cinema, Film Notes, History, Media Studies Notes


 from Certeau, Michel de (1988) The Writing of History New York: Columbia Univ. Press (pp. 56-113)

(These Film Studies Notes are my one-page notes on various articles or books on Film Studies / Media Studies which might interest students and teachers of Film or Media Studies.)

Michel de Certeau

According to French Jesuit and scholar Michel de Certeau, historical operation means “the combination of a social place, “scientific” practices and writing (p.56) By social place, the author was referring to a prescribed socio-cultural and political environment, including the profession, the institutions and the historians themselves. History is written by a select group of people belonging to select institutions, which have particular ideologies. “The historical book or article … is bound

to a complex of specific and collective fabrication more than it is the effect merely of a personal philosophy or a resurgence of a past ‘reality’. It is the product of a place.” (p.64)

“ ‘Making’ history is a practice.” Historians “transforms the raw material (primary source) into a standard product (secondary source),… from one region of culture (‘curiosities’, archives, collections, etc.) to another (history).” (p.71) Historians separate nature from culture.  They “metamorphose the environment which changes the boundaries and the internal topography of ‘culture’. They ‘civilize’ nature – which has always meant that they ‘colonize’ and change it.” (p.72)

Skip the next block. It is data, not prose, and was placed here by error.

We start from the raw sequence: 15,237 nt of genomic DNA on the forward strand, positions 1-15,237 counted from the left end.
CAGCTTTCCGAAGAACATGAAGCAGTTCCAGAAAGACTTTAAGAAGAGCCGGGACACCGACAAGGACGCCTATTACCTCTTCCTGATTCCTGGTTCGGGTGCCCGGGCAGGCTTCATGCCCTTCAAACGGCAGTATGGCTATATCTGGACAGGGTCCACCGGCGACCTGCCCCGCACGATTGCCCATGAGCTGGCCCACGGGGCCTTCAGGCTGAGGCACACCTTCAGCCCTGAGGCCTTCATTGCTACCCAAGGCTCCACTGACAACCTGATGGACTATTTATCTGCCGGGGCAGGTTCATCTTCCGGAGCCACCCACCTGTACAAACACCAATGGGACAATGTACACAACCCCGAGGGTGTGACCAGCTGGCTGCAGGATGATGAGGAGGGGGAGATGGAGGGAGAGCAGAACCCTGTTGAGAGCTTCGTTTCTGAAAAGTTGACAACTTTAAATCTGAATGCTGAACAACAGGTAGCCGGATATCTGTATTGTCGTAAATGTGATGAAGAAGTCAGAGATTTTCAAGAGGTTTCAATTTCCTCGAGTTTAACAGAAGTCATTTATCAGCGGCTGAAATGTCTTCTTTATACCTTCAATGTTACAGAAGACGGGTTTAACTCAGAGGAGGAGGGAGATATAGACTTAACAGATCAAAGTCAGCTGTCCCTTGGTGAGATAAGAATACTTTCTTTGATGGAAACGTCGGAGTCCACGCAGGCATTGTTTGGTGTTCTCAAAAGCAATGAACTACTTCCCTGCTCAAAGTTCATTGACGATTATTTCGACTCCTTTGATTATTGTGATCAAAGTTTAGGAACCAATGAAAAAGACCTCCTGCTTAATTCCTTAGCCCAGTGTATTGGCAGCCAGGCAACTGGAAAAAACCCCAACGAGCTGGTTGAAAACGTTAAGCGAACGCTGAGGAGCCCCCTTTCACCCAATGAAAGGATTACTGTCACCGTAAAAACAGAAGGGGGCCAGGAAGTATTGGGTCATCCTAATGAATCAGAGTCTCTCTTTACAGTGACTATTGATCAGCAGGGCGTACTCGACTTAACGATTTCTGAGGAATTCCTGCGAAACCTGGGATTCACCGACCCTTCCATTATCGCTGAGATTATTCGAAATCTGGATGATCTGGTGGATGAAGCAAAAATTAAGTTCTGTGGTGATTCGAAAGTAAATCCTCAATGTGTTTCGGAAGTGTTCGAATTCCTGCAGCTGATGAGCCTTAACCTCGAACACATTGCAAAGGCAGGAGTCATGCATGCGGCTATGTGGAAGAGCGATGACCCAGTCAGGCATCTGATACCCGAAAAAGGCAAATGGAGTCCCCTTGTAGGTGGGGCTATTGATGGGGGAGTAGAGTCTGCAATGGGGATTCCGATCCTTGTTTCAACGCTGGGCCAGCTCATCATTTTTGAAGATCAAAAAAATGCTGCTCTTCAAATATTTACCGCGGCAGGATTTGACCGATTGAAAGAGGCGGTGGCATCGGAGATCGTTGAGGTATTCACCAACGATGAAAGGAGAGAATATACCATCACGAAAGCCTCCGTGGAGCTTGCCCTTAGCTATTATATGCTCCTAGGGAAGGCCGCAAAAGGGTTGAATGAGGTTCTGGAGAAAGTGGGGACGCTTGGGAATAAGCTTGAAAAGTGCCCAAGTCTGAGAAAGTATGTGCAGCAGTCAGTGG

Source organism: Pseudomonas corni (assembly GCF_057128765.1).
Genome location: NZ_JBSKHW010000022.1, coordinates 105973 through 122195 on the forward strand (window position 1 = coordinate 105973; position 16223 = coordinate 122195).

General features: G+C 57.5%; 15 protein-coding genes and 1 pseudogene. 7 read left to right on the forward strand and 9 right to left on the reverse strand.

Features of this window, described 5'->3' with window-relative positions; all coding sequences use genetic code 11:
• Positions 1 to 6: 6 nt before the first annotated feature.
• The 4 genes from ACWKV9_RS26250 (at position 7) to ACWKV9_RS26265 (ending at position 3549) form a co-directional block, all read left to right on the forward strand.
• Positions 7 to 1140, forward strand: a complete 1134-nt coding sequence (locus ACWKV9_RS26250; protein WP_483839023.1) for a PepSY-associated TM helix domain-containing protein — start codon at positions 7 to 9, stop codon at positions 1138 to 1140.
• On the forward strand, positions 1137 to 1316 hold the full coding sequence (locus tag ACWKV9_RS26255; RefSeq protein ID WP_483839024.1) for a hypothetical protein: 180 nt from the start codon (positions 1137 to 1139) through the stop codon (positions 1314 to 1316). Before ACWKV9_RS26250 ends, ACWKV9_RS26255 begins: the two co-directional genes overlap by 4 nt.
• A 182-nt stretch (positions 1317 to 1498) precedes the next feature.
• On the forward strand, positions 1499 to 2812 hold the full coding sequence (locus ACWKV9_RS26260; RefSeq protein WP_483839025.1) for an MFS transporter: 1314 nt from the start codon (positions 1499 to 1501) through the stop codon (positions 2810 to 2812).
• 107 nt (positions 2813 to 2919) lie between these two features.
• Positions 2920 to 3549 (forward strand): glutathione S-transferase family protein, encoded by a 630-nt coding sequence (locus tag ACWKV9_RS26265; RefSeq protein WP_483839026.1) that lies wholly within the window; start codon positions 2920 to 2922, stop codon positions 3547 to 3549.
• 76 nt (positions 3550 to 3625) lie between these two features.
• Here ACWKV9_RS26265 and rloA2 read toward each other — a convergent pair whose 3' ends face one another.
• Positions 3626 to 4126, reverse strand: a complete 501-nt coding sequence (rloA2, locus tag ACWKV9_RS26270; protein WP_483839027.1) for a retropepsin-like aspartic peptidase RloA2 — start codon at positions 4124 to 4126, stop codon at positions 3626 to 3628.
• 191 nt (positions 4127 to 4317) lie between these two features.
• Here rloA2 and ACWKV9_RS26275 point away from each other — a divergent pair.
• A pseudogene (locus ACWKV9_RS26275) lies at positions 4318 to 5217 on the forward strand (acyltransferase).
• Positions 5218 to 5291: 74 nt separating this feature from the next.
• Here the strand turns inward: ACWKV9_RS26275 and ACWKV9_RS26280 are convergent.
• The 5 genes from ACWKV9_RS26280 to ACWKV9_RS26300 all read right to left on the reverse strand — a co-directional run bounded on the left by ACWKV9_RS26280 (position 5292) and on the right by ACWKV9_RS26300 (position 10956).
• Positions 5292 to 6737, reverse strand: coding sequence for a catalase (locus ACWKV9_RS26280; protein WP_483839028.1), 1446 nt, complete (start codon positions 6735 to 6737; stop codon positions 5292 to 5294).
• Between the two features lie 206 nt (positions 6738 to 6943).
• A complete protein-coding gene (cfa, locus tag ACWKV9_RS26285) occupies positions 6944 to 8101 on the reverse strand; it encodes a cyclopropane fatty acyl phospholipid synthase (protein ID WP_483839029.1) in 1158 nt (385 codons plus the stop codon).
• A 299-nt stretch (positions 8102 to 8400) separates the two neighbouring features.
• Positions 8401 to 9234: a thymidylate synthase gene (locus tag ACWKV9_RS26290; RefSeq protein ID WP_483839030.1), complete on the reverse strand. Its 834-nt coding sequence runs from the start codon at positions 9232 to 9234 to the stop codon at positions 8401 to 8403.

writing of history 2

Writing (ecriture) transforms the praxis into text. “Historical writing-or historiography – has been controlled by the practices from which it results; even more, it is itself a social practice which establishes a well-determined place for readers by redistributing the space of symbolic references and by thus impressing a ‘lesson’ upon them.” (p.87)

In other words, history is nothing but a construction, or even a fabrication upheld by entrenched institutions. In the film “Looking for Richard”, the co-writer Frederic vehemently opposes Al Pacino’s idea of asking an academic expert about the motivations of Lady Anne. Frederic believes actors are the real inheritors of Shakespeare, not the academics or historians. Frederic belongs to a rare breed that does not subscribe to the historical / academic Mafia.

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